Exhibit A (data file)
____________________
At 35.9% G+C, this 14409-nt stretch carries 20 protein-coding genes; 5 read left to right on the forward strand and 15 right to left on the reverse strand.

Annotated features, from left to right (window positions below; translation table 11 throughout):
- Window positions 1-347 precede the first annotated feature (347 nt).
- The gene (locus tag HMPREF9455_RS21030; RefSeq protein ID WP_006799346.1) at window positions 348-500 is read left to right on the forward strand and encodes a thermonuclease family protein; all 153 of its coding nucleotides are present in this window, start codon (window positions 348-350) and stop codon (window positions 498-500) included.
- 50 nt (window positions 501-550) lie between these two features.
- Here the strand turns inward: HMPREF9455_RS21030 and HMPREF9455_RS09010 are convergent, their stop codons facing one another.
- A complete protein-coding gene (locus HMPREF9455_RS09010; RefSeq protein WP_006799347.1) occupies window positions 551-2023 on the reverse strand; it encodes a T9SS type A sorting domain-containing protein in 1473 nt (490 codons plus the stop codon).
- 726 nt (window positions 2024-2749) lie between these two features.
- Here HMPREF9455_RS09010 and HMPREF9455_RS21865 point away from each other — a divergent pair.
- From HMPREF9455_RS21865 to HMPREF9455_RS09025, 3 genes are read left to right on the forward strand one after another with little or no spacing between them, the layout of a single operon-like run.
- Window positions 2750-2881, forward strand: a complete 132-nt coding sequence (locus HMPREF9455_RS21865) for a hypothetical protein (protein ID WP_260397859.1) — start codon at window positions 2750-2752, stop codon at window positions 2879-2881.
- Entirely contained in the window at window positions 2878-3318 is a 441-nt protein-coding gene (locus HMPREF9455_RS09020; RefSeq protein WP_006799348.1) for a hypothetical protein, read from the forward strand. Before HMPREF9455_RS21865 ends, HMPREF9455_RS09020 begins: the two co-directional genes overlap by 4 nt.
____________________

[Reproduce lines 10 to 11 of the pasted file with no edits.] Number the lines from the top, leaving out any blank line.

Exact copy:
- From HMPREF9455_RS21865 to HMPREF9455_RS09025, 3 genes are read left to right on the forward strand one after another with little or no spacing between them, the layout of a single operon-like run.
- Window positions 2750-2881, forward strand: a complete 132-nt coding sequence (locus HMPREF9455_RS21865) for a hypothetical protein (protein ID WP_260397859.1) — start codon at window positions 2750-2752, stop codon at window positions 2879-2881.